My dog’s death taught me spiritual detachment, then my sister got sick

(Photo: NYTimes)
Shortly after my parents died in 2017, I nearly lost custody of my dog, Zoe, in my divorce. When we were reunited, I remember telling her firmly, “You cannot die now,” even though she had just turned 15.اضافة اعلان

Not long after, the vet told me that new lab work indicated kidney failure.

I was quite glad then that Zoe could not talk, at least not in the traditional sense. We had no painful discussions about quality-of-life issues or end-of-life concerns.

I approached her final chapter with intention and indulgence, which is to say I followed her lead. I fed her whatever and whenever she wanted. I let her decide whether we would go for short walks or longer ones. Before I went to bed, I made sure Zoe had settled into hers. Even as I prepared to lose her, I found myself exulting in our days together. When she died, I consoled myself with the thought that she was never mine to begin with; I was lucky to have known her; we only have anyone we love for a short time.

As it turns out, it’s much easier to practice spiritual detachment from a Jack Russell terrier who is gone than from my younger sister, Julie, who is here, and called later that same year to tell me she had ovarian cancer.

It was Stage 4, she said, as bad as it gets. Julie was 55, a lawyer and executive, a wife, and the mother of two daughters, 17 and 21. People with her diagnosis are only 31 percent as likely as those without cancer to live an additional five years. A surgeon explained that the median life expectancy for someone with her diagnosis was about five years. Meaning, half of patients live less than five years, half more.

Five years. Just five years — maybe — left with my co-conspirator, my true other half. Julie is the baby of our family, five years younger than me and three years younger than our brother, Jay. The three of us are best friends, closer still since Julie got sick, but she and I have our own history.

When my husband left me five years ago, Julie flew from New York to North Carolina to help me through those first scary days. She kept our favorite old TV shows on, knowing it would make me feel safe and like a kid again, while she scrutinized my investment accounts line by line so she could announce, after too many episodes of “Bewitched,” that I was financially OK.

She started treatment immediately and gradually entered what many cancer patients call “the loop” — periods of treatment, remission, and recurrence that then start all over again. It was terrible and manageable.

In the meantime, as with Zoe, I focused on indulgence and intention. Our family rented a beach house in Rhode Island, a shingled cottage reminiscent of the house where we had spent childhood summers. I traveled from North Carolina. Julie and her family came from New Jersey, and Jay hauled his from Connecticut. After the vacation, which included competitive canoeing, daily cook-offs, and a raucous game of Hearts in which Julie was definitely eyeing Jay’s cards, Julie sent an email to the adults. “I sat at the house one night with you all there and imagined the scene with me just faded from the landscape,” she began.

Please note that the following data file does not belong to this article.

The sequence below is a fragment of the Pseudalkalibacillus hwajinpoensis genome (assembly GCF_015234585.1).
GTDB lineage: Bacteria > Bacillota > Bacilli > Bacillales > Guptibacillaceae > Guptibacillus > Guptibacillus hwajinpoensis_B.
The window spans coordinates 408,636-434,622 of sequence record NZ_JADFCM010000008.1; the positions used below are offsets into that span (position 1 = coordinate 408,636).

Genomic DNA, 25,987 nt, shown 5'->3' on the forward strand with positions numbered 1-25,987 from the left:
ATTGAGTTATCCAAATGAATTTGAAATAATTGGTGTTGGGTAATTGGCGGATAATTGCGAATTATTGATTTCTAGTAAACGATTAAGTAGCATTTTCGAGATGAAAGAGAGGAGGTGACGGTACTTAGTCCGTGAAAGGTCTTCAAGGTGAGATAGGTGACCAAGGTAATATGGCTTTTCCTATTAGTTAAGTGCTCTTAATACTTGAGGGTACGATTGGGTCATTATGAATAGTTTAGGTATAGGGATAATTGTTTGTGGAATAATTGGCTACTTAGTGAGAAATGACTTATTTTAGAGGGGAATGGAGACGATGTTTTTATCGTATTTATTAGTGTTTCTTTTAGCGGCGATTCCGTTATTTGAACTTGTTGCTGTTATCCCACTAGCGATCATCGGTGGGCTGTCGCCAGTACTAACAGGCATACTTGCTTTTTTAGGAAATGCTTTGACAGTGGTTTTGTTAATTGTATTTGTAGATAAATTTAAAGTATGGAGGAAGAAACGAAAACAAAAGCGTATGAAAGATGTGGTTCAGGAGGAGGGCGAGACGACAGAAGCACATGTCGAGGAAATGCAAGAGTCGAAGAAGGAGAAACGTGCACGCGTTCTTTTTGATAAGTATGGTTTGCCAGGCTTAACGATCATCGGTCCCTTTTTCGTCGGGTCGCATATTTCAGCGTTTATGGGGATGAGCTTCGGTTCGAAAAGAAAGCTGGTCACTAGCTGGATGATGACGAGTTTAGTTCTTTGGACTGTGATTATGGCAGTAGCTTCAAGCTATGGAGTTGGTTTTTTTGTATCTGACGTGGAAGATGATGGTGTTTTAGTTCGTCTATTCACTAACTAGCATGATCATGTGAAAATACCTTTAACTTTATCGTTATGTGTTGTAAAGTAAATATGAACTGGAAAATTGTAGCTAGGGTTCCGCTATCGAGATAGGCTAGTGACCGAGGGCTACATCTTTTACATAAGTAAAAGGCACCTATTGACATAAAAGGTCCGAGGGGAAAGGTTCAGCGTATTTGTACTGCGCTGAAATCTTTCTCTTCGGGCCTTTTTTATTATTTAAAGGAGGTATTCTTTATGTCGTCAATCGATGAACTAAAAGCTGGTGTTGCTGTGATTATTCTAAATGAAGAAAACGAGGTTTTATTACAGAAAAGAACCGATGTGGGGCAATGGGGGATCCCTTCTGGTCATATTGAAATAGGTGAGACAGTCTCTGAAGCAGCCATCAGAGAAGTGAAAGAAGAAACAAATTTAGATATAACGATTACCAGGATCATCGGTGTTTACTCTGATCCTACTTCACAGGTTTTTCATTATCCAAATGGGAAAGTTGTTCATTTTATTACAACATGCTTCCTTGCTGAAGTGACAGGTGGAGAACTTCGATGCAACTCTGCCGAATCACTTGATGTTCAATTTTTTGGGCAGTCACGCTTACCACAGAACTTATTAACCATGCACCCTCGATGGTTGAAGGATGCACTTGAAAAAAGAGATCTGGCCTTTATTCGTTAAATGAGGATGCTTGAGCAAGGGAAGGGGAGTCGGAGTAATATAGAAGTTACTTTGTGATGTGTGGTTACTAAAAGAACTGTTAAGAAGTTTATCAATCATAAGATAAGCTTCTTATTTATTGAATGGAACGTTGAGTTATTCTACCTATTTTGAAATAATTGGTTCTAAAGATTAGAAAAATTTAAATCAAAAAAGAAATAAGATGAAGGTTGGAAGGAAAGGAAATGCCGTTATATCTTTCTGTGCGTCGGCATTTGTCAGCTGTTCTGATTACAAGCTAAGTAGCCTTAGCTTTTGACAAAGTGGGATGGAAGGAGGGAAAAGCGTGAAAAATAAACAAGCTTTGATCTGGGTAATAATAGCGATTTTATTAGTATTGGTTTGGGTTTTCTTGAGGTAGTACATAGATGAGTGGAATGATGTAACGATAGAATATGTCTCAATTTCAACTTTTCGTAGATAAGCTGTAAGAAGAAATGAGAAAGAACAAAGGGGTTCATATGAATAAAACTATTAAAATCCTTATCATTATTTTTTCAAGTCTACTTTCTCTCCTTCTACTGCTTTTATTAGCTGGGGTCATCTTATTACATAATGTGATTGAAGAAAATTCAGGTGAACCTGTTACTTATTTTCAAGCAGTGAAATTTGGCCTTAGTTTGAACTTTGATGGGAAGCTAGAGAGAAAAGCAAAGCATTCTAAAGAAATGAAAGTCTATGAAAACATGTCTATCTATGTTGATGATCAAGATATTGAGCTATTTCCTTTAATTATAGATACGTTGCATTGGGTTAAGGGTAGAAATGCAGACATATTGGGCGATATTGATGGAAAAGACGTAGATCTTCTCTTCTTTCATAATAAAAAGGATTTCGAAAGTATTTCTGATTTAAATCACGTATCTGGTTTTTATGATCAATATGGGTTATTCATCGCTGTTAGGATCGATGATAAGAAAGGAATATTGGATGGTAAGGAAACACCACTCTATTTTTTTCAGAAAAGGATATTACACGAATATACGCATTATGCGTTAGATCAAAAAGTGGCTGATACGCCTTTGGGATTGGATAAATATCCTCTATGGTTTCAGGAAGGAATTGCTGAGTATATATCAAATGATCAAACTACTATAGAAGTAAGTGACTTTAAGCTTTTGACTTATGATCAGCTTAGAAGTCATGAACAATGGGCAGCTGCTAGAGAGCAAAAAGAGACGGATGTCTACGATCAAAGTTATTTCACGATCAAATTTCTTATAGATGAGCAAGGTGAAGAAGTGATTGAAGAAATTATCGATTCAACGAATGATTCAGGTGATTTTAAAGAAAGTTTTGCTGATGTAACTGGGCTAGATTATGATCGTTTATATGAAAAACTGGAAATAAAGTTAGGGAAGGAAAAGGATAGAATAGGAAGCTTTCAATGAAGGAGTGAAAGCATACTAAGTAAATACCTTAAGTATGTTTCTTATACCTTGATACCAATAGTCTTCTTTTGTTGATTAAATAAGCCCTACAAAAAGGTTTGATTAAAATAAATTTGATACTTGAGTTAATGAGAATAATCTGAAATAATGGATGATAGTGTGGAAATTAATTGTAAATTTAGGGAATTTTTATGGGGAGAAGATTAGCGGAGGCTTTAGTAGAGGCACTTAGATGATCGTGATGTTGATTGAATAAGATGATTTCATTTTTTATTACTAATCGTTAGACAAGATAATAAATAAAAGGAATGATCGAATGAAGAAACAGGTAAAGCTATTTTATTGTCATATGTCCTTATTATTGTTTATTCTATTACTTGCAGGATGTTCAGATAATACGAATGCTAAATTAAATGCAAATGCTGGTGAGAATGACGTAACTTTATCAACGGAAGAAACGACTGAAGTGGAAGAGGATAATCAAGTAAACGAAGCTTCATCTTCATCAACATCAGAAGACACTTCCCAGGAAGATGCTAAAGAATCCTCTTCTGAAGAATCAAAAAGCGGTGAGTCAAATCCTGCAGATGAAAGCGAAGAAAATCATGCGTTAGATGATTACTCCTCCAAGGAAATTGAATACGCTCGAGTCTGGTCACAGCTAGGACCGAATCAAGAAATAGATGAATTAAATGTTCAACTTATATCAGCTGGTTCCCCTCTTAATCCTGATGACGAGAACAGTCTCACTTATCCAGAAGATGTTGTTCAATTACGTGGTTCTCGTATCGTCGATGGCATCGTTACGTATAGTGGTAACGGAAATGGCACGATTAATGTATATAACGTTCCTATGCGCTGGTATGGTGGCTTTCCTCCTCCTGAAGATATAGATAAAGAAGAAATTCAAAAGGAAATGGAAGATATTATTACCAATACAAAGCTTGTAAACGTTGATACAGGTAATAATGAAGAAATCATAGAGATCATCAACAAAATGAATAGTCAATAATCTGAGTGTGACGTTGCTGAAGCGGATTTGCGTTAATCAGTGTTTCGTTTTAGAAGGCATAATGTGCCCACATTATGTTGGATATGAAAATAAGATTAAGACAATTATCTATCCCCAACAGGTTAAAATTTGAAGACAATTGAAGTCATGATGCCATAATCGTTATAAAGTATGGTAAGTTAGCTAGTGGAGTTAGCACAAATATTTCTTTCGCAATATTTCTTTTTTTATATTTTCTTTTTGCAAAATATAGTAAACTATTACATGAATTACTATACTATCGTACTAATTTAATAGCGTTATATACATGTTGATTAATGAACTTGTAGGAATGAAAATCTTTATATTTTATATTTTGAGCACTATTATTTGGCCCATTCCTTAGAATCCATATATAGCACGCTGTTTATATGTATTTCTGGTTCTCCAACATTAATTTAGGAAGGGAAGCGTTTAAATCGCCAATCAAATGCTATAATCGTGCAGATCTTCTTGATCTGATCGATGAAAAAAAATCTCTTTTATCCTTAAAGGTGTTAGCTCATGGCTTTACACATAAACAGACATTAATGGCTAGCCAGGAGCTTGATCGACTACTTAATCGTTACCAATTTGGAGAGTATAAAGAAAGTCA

“It was actually a comforting feeling knowing that I either was going to stay a part of this scene for real or be remembered in stolen thoughts and pangs of sweet remembrance and ribbing (hopefully)! Like, if Julie was here she would be ‘shooting the moon’ (ha!). From time to time I feel as though I’m living between the immortal and real worlds. It definitely lets me enjoy the moments with my favorite people (like you all :) on weeks such as this one! And the longer away from the last or next CT scan the better!”

Looking back, I recognize the gift in that email: She was giving us directions, almost a script, for how to go on without her. In the moment, though, I volleyed back a reassuring response: She was always on our minds wherever she was!

Then, after four years, the loop no longer held her. A clinical trial last October offered hope, only to dash it within eight weeks. A new chemo regimen held out the possibility of remission, which didn’t happen. Julie and I planned a trip to Australia and New Zealand for this fall, the five-year mark, but I didn’t count on it.

Julie, always a kidder, began to joke about dying, here and there, seeming to invite a set of conversations I did not want to have. It had not been five years yet. I was not ready.

But I had learned during my mother’s bout with lung cancer to follow up on such openings. I remember once Mom asked, “Will it be painful to die?” and I replied, “What would you like for dinner tonight, Mom?”

With Julie, I wanted to do better, so I followed her lead. She, Jay, and I began to have a series of talks about finances, medical decisions and what “the end” might be like. She was focused and calm. I hated every minute. But what I really hated was the virulent cancer.

Julie just turned 60, and even beyond the loop, she is very much alive. She is cycling on Long Island with her best friend, still planning trips to locales domestic and foreign, researching a Hail Mary clinical trial. This past May the entire family spent a week at Nags Head, North Carolina, trapped in a creaky old house, while a nor’easter swirled around us. We cooked. We played card games. No one cheated! (Not even Julie.)

But her blood work looks increasingly ominous, she naps more, and we are not going to Australia and New Zealand this fall. Instead, I visit as often as I can, to make as many memories as possible.

As year four becomes year five, I am preparing, finally, to lose Julie, while exulting in our days together. Some nights, as she shuffles the cards, I want to grab her hand and say, “You cannot die now.”

But I know better.

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